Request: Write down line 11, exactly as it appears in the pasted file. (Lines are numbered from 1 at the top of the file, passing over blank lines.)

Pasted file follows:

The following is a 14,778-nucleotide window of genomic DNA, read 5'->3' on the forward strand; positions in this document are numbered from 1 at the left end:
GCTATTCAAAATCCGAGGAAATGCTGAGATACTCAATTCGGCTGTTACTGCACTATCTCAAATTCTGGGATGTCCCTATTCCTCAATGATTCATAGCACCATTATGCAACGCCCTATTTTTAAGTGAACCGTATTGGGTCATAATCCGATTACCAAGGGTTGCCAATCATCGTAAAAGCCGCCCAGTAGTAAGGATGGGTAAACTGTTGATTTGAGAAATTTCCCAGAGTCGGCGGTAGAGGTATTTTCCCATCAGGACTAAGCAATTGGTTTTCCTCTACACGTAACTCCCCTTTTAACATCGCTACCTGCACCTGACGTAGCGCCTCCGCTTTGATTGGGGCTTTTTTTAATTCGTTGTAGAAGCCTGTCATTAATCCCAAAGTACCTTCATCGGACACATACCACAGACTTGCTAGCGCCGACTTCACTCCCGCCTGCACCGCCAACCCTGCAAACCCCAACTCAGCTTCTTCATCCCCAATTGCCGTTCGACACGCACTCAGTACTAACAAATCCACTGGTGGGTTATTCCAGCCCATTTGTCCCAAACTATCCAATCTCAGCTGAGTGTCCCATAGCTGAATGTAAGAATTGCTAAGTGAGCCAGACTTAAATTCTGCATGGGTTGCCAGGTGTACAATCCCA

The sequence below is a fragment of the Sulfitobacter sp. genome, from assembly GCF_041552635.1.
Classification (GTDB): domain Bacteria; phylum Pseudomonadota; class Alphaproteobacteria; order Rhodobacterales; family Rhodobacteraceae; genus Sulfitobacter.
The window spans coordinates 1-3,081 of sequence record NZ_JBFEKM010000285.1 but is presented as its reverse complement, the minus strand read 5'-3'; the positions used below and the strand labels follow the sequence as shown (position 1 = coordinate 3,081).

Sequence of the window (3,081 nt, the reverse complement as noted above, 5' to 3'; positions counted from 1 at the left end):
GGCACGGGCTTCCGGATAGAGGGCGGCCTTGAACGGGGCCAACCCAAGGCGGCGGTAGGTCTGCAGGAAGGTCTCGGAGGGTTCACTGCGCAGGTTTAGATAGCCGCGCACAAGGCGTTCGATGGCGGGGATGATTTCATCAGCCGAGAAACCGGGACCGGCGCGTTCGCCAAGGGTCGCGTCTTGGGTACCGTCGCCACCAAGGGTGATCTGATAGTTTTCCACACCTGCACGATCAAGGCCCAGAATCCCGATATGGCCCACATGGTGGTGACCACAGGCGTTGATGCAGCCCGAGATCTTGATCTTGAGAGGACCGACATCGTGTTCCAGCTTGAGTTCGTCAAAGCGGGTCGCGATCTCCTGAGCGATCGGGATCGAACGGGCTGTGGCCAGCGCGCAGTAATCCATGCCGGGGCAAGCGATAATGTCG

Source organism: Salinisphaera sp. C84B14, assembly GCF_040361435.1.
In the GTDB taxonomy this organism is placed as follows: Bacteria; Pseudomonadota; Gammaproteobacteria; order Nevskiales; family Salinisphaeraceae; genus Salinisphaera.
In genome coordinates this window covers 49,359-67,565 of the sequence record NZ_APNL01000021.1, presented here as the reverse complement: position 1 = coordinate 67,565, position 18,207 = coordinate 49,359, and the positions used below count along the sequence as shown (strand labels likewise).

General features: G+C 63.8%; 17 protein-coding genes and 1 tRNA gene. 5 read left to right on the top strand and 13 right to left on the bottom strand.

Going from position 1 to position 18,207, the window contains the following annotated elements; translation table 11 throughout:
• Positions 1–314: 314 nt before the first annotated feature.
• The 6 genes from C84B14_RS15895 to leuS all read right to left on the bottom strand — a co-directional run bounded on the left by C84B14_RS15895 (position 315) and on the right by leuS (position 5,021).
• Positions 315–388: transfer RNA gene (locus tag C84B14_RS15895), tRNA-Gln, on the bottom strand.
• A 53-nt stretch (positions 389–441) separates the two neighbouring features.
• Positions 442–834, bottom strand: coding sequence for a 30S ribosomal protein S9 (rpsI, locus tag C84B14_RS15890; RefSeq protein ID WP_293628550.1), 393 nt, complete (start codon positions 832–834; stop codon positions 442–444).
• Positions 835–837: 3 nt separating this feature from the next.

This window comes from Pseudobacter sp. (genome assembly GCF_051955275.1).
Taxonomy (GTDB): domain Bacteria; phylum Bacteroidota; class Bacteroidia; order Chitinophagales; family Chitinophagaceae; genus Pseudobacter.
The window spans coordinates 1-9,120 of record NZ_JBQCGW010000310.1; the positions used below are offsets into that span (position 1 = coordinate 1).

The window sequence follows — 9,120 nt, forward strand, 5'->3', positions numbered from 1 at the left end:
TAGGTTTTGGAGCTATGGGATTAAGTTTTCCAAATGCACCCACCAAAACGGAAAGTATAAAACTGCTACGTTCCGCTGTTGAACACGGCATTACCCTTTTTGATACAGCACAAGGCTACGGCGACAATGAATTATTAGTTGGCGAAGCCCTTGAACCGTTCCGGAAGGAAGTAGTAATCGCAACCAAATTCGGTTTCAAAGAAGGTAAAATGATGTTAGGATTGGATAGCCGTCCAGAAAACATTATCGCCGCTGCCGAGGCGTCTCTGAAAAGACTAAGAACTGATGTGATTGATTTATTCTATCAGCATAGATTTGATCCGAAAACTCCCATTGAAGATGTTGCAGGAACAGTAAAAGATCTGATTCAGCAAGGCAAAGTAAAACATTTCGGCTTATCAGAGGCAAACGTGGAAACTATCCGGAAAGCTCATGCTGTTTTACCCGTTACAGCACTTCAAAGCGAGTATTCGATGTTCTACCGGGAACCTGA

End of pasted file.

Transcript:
General features: G+C 63.8%; 17 protein-coding genes and 1 tRNA gene. 5 read left to right on the top strand and 13 right to left on the bottom strand.